Many senior citizens view computers and related technology as daunting and intimidating. These seniors are apprehensive and feel they'll never learn to use a computer. However, if you're patient and break the technology into small pieces of information, you should be able to show senior citizens how the use of computers can make their lives a little easier. Be persistent in order to overcome the distrust your students might have for new technology.
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Be patient. Remember that senior citizens often learn slowly and take extra time to process new information. They might struggle to remember certain tasks or retain what you have taught. If you have an individual who shows promise and is learning quickly, even he might become frustrated easily. Repetition is an important part of teaching senior citizens, so do not show any anger or become flustered if an individual does not understand right away.
Show individualised attention. Senior citizens will undoubtedly have many questions so do your best to anticipate any comments or concerns that might arise ahead of time. An individual might be too embarrassed or flustered to ask you himself.
Illustrate certain tasks that can be accomplished. Show senior citizens how using a computer can help them with their everyday life. Guide them so they learn how to pay their bills or communicate with relatives. Help them research recipes or golf tips, or any other pertinent information that applies to their hobbies and interests. An extra incentive will give them another reason to learn this new technology.
Become familiar with each individual's background. Some senior citizens may already have a basic understanding of computers. They might have taught themselves or had a grandchild or other family member show them. With others, you might be starting from the beginning.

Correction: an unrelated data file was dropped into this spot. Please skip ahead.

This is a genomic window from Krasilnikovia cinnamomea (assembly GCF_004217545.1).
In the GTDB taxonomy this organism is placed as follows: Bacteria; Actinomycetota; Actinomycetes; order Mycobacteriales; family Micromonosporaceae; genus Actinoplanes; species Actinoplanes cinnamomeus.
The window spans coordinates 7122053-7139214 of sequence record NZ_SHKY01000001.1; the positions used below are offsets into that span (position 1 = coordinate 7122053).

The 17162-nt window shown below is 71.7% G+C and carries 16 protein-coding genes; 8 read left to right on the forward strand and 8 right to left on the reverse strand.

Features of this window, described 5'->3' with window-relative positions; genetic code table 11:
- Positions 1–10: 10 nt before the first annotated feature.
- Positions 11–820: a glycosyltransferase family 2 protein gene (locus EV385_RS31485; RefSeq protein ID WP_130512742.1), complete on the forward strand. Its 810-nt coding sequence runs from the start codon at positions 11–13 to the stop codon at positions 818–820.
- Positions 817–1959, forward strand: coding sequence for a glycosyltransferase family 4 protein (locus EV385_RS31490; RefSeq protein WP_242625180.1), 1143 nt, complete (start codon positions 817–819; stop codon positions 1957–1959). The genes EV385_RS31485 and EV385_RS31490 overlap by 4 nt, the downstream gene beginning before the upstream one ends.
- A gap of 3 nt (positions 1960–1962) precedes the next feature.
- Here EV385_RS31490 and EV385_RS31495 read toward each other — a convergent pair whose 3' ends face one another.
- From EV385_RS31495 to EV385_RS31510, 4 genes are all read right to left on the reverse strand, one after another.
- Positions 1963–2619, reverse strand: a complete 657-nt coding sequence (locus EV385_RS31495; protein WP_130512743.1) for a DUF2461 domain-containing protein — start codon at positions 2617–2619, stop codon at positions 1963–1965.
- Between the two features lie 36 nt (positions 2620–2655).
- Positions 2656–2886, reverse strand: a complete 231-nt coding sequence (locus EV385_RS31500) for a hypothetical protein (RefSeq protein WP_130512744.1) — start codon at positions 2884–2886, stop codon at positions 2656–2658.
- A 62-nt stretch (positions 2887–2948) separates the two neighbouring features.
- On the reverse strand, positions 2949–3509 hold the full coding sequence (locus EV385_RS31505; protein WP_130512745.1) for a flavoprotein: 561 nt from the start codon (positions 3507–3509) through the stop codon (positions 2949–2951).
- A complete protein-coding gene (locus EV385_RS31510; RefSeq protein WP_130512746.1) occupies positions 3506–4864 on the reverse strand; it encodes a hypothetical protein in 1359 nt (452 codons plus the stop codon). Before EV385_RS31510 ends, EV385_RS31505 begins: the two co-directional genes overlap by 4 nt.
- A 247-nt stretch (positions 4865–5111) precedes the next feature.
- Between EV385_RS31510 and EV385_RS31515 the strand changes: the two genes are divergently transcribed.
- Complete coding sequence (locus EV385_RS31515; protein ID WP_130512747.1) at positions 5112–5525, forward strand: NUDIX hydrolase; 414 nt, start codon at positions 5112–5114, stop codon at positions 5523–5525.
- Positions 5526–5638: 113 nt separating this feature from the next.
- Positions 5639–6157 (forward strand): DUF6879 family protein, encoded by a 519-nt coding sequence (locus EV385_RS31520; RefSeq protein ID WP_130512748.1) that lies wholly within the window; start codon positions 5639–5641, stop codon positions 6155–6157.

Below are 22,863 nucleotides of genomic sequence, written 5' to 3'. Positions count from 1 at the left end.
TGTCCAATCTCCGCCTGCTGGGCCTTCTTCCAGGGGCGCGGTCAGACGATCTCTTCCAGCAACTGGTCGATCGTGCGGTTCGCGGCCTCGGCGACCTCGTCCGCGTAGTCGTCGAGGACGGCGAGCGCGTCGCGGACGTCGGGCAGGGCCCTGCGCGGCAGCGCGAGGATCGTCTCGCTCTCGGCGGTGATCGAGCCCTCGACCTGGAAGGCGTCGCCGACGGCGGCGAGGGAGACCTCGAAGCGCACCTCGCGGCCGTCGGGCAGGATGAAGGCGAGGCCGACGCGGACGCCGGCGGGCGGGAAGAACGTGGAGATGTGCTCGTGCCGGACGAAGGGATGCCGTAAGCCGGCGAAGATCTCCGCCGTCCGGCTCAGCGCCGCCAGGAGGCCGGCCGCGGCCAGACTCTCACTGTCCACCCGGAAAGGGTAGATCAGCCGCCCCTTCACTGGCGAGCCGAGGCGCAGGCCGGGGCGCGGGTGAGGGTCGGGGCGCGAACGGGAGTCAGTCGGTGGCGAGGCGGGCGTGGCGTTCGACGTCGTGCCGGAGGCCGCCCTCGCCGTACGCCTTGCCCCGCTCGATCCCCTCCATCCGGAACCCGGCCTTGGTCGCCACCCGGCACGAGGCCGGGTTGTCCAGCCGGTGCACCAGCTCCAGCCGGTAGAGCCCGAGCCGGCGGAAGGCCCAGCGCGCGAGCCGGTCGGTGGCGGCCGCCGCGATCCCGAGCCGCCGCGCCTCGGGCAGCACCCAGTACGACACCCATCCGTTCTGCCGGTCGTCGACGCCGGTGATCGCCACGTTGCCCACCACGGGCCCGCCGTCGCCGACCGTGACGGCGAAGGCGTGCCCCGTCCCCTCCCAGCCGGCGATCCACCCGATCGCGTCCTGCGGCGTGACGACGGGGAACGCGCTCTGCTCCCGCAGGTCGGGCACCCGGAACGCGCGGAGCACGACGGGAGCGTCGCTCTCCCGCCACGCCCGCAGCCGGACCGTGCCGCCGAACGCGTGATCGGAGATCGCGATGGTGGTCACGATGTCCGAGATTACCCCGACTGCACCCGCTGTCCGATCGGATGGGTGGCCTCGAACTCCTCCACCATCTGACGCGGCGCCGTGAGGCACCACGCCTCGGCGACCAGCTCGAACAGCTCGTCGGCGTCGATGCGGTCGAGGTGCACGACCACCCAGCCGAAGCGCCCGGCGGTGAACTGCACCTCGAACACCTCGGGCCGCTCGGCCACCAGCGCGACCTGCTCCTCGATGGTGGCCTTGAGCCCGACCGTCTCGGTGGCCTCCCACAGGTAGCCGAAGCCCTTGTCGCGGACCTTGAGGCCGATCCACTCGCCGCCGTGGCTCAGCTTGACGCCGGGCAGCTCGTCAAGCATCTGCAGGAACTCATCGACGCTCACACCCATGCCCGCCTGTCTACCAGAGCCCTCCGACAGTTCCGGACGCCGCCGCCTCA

Make sure your students are comfortable. Senior citizens need breaks often or may become uncomfortable sitting in one position for long periods of time.
Start with the basics. Remember to speak carefully, slowly and clearly. Be careful not to condescend or insult an individual's intelligence, but beginning with the basics is often a good path to choose.
Take an old computer apart. You might have some individuals who are interested in how a computer works, so point out the memory card, hard drive, processor, and video cards. Explain, in simple terms, what each piece is used for. Teach them how to plug in the keyboard and mouse. Show them how to turn the computer and the monitor on.
Teach around their goals. Ask them what they want to use the computer for and structure your lessons based on their interests. If an individual wants to use the computer for the Internet, show him how to turn on the computer, access the web browser and use a search engine. If someone would like to use a word processing system to write letters, open the software and show him how to save and print his work. Teach senior citizens how to use Microsoft Excel in order to keep track of their spending and budget. Keep the individual's goal in mind and focus on the big picture, rather than every little aspect of the computer.
End your lesson by telling them they should try to access a computer at least a couple times a week in order to keep practicing and retain what they have learnt. Make sure you provide a list of all commands, functions and programs you have shown them so they can practice.
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